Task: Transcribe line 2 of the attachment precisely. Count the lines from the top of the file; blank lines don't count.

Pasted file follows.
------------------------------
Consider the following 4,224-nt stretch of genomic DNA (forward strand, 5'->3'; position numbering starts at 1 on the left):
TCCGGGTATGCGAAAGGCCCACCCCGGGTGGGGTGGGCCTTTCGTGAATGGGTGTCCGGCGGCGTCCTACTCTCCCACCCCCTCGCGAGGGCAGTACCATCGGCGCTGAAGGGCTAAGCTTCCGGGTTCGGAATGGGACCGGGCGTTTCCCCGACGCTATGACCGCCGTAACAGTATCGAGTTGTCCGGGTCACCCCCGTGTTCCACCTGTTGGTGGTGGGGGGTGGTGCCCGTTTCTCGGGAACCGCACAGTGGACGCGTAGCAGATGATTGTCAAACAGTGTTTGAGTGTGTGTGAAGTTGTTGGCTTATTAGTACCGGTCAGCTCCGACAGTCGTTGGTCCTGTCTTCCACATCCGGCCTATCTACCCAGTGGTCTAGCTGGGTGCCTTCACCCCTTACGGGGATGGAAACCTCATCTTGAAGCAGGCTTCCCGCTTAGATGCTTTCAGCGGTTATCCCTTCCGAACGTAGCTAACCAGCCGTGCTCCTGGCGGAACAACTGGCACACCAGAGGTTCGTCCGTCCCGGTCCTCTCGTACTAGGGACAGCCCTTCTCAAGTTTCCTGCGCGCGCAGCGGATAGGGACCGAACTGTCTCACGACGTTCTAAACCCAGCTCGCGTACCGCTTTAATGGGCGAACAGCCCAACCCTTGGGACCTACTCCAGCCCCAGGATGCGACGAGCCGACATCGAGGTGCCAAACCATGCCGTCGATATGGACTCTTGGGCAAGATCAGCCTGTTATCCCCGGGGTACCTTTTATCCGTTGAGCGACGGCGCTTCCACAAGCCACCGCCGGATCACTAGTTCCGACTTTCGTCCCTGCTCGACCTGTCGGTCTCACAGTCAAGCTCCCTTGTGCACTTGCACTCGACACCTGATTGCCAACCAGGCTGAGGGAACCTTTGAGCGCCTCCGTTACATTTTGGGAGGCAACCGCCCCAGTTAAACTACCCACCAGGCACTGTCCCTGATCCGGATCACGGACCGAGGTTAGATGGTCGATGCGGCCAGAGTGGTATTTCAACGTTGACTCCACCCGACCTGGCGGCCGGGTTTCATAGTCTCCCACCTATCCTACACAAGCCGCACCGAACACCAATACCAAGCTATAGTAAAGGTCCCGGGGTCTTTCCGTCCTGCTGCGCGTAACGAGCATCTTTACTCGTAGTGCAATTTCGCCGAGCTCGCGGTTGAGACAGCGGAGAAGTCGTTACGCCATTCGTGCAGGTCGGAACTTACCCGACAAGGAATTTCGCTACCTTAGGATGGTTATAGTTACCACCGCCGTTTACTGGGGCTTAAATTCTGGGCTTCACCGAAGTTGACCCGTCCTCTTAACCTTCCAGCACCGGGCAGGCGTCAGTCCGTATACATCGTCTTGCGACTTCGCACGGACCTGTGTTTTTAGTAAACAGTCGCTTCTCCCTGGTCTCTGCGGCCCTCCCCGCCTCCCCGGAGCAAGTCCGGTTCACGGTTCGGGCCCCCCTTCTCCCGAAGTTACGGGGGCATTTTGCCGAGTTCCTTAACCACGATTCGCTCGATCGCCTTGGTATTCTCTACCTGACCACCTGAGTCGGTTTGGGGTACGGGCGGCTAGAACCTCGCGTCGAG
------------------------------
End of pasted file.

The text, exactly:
TCCGGGTATGCGAAAGGCCCACCCCGGGTGGGGTGGGCCTTTCGTGAATGGGTGTCCGGCGGCGTCCTACTCTCCCACCCCCTCGCGAGGGCAGTACCATCGGCGCTGAAGGGCTAAGCTTCCGGGTTCGGAATGGGACCGGGCGTTTCCCCGACGCTATGACCGCCGTAACAGTATCGAGTTGTCCGGGTCACCCCCGTGTTCCACCTGTTGGTGGTGGGGGGTGGTGCCCGTTTCTCGGGAACCGCACAGTGGACGCGTAGCAGATGATTGTCAAACAGTGTTTGAGTGTGTGTGAAGTTGTTGGCTTATTAGTACCGGTCAGCTCCGACAGTCGTTGGTCCTGTCTTCCACATCCGGCCTATCTACCCAGTGGTCTAGCTGGGTGCCTTCACCCCTTACGGGGATGGAAACCTCATCTTGAAGCAGGCTTCCCGCTTAGATGCTTTCAGCGGTTATCCCTTCCGAACGTAGCTAACCAGCCGTGCTCCTGGCGGAACAACTGGCACACCAGAGGTTCGTCCGTCCCGGTCCTCTCGTACTAGGGACAGCCCTTCTCAAGTTTCCTGCGCGCGCAGCGGATAGGGACCGAACTGTCTCACGACGTTCTAAACCCAGCTCGCGTACCGCTTTAATGGGCGAACAGCCCAACCCTTGGGACCTACTCCAGCCCCAGGATGCGACGAGCCGACATCGAGGTGCCAAACCATGCCGTCGATATGGACTCTTGGGCAAGATCAGCCTGTTATCCCCGGGGTACCTTTTATCCGTTGAGCGACGGCGCTTCCACAAGCCACCGCCGGATCACTAGTTCCGACTTTCGTCCCTGCTCGACCTGTCGGTCTCACAGTCAAGCTCCCTTGTGCACTTGCACTCGACACCTGATTGCCAACCAGGCTGAGGGAACCTTTGAGCGCCTCCGTTACATTTTGGGAGGCAACCGCCCCAGTTAAACTACCCACCAGGCACTGTCCCTGATCCGGATCACGGACCGAGGTTAGATGGTCGATGCGGCCAGAGTGGTATTTCAACGTTGACTCCACCCGACCTGGCGGCCGGGTTTCATAGTCTCCCACCTATCCTACACAAGCCGCACCGAACACCAATACCAAGCTATAGTAAAGGTCCCGGGGTCTTTCCGTCCTGCTGCGCGTAACGAGCATCTTTACTCGTAGTGCAATTTCGCCGAGCTCGCGGTTGAGACAGCGGAGAAGTCGTTACGCCATTCGTGCAGGTCGGAACTTACCCGACAAGGAATTTCGCTACCTTAGGATGGTTATAGTTACCACCGCCGTTTACTGGGGCTTAAATTCTGGGCTTCACCGAAGTTGACCCGTCCTCTTAACCTTCCAGCACCGGGCAGGCGTCAGTCCGTATACATCGTCTTGCGACTTCGCACGGACCTGTGTTTTTAGTAAACAGTCGCTTCTCCCTGGTCTCTGCGGCCCTCCCCGCCTCCCCGGAGCAAGTCCGGTTCACGGTTCGGGCCCCCCTTCTCCCGAAGTTACGGGGGCATTTTGCCGAGTTCCTTAACCACGATTCGCTCGATCGCCTTGGTATTCTCTACCTGACCACCTGAGTCGGTTTGGGGTACGGGCGGCTAGAACCTCGCGTCGAG